In the Western World, the seasons have been calculated in accordance with the yearly cycle of cultivated plants: Winter as the season of dormancy, spring as that of sowing, summer as that of growth, and fall, or autumn, as that of harvest. However, as we all know, spring and fall are merely transitional periods. Winter and summer are the only two seasons that have a distinctly extreme difference. Beyond that, seasonal temperatures pay no attention to the inclination of Earth’s axis. Parts of spring can be as cold or as warm as winter or summer, as so, also, can parts of autumn. Climate depends on shifting winds, themselves reliant on the evaporation of water, as also on the particular topography of the land.

This is especially true in tropical latitudes where seasonal differences in weather depend on the shifting wind belts where the alteration of rainy and dry days is more important than temperature. Nor do these rainy and dry seasons necessarily correspond with winter and summer. In fact, places close to the equator can experience two rainy seasons and two dry seasons per year. The length and intensity of these rainy and dry seasons also depends on the relief of the land and exposure to winds from different directions.

The Rotumans, living on a small island near the equator, reckon the passage of time in periods of six months, or moons. Changes of temperature there are but slight, with the difference of seasons barely perceptible. Not only can the natives observe no change of season, the vegetation itself is not materially affected throughout the year. So, likewise, in the Kingsmill Islands, also known as the Gilbert Islands, situated directly beneath the equator, where the natives reckon their “year” as a period of ten months without any reference to seasons.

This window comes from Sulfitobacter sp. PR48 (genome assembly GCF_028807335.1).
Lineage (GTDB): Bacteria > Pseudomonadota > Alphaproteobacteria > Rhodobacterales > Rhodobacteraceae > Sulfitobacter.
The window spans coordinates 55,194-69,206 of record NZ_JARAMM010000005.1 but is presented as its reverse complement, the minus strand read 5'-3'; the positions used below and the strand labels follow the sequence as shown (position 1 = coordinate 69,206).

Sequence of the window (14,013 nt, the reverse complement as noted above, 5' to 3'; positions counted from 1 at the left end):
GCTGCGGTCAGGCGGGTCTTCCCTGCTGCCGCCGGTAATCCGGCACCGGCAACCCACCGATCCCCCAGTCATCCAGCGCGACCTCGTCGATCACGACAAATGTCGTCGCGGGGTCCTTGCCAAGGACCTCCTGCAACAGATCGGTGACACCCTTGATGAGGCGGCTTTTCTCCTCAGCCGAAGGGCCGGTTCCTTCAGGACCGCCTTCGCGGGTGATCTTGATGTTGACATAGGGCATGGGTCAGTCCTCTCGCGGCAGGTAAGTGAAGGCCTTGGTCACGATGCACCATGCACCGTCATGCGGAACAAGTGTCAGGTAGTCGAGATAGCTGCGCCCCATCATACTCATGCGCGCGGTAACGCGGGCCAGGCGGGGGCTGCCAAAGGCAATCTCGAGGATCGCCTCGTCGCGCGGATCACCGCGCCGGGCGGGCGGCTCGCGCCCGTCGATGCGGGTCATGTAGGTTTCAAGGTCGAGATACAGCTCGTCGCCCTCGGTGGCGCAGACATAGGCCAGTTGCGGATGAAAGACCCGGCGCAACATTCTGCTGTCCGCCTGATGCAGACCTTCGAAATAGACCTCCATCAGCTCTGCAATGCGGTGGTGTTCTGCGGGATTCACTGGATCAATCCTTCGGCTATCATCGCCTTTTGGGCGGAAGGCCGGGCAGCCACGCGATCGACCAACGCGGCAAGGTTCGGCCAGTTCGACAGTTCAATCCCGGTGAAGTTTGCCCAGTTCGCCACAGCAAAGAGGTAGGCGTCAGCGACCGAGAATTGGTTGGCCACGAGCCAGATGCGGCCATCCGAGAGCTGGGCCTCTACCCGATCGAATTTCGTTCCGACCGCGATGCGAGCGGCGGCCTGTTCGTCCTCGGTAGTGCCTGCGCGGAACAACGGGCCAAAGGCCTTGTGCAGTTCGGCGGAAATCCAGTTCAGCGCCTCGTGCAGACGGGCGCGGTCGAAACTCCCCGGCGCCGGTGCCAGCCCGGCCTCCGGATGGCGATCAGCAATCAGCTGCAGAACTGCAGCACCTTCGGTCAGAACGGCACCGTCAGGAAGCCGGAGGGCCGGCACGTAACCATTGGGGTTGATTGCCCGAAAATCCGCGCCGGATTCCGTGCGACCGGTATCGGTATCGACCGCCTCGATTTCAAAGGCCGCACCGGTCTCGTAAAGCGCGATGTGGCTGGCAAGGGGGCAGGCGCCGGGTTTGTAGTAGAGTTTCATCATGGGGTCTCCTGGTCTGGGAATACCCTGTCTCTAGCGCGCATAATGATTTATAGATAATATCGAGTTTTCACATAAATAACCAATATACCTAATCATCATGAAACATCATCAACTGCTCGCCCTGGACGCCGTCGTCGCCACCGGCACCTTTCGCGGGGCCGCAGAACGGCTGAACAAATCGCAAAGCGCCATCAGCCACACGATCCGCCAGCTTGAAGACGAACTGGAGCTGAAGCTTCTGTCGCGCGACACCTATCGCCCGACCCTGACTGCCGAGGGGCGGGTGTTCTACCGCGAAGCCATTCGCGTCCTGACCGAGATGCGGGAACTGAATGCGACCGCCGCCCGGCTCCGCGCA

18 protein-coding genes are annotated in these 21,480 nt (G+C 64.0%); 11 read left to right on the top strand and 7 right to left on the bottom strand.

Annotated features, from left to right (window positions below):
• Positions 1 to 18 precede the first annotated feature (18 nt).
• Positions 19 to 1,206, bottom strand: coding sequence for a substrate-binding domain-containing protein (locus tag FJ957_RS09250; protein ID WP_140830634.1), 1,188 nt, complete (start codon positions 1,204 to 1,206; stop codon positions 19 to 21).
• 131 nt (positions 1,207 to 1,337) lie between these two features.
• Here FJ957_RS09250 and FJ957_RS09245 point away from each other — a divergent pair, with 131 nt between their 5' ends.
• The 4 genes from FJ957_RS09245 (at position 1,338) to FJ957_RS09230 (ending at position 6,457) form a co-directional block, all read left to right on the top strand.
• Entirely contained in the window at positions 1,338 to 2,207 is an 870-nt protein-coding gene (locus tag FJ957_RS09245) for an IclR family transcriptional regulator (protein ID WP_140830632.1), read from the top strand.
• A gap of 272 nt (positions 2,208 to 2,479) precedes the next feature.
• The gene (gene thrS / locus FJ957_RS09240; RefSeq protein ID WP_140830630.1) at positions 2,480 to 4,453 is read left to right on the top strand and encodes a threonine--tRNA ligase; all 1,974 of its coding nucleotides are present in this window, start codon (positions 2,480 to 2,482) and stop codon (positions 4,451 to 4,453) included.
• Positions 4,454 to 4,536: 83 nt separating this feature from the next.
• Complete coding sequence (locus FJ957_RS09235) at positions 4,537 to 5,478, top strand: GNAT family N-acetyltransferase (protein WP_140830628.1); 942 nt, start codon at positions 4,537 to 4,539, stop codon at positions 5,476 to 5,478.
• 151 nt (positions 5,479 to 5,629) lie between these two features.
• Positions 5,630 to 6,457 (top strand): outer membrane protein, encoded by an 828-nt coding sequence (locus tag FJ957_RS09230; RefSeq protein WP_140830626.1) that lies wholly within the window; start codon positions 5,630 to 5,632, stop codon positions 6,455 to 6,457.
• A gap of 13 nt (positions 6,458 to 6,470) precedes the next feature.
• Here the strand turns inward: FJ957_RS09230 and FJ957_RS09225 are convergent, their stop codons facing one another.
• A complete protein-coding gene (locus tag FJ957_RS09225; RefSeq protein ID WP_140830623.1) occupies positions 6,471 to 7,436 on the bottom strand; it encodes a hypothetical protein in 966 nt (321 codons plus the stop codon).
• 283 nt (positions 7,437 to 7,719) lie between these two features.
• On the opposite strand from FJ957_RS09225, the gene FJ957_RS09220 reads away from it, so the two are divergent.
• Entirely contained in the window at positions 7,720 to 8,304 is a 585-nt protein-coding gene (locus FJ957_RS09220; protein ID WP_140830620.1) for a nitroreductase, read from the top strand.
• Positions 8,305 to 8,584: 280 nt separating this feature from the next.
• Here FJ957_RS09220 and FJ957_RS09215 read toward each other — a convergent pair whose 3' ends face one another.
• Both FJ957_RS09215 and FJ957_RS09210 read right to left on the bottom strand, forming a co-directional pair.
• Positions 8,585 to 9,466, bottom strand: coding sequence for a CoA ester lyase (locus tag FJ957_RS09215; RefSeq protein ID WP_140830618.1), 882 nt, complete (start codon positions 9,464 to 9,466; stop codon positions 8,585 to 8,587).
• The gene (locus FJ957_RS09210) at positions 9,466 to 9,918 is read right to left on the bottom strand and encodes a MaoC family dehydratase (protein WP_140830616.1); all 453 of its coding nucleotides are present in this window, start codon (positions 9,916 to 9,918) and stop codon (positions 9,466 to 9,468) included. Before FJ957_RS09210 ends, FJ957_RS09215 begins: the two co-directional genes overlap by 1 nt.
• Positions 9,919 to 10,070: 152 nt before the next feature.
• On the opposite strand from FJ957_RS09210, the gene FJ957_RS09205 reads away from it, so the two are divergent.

It can thus be seen that, while the official seasons are tied to the astronomical calendar, actual seasonal variations, climates, and temperatures are not entirely dependent on Earth’s axial tilt. All of which raises the question: Are seasons necessary for the propagation and sustenance of life?


On an Earth bathed in perpetual light, bereft of the succession of day and night, with a radiating warmth reflecting uniformly, or quasi-uniformly, on all parts of the globe, our world could only have experienced a single season. The evidence for whether this was ever so can only be found here on Earth. But, before delving into that, because seasons would eventually have come about, our reconstruction of these primeval events demands that man should have retained a memory of a world with but one season and that he should also have connected the arrival of the four seasons with the Saturnian deity man had been wont to venerate since time immemorial. Can this demand be met?